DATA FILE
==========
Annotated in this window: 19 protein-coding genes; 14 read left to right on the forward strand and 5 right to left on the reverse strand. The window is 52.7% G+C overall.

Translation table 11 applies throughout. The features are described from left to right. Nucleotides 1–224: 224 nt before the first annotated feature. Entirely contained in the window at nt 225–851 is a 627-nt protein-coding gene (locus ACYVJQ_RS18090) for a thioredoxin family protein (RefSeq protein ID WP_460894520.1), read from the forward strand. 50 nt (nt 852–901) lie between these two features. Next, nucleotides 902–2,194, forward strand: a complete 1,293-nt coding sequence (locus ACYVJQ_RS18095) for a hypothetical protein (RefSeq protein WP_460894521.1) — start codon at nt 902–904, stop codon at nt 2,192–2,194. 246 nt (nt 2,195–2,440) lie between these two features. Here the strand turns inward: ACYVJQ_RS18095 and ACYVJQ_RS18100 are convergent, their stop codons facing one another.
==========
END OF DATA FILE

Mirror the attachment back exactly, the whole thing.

Annotated in this window: 19 protein-coding genes; 14 read left to right on the forward strand and 5 right to left on the reverse strand. The window is 52.7% G+C overall.

Translation table 11 applies throughout. The features are described from left to right. Nucleotides 1–224: 224 nt before the first annotated feature. Entirely contained in the window at nt 225–851 is a 627-nt protein-coding gene (locus ACYVJQ_RS18090) for a thioredoxin family protein (RefSeq protein ID WP_460894520.1), read from the forward strand. 50 nt (nt 852–901) lie between these two features. Next, nucleotides 902–2,194, forward strand: a complete 1,293-nt coding sequence (locus ACYVJQ_RS18095) for a hypothetical protein (RefSeq protein WP_460894521.1) — start codon at nt 902–904, stop codon at nt 2,192–2,194. 246 nt (nt 2,195–2,440) lie between these two features. Here the strand turns inward: ACYVJQ_RS18095 and ACYVJQ_RS18100 are convergent, their stop codons facing one another.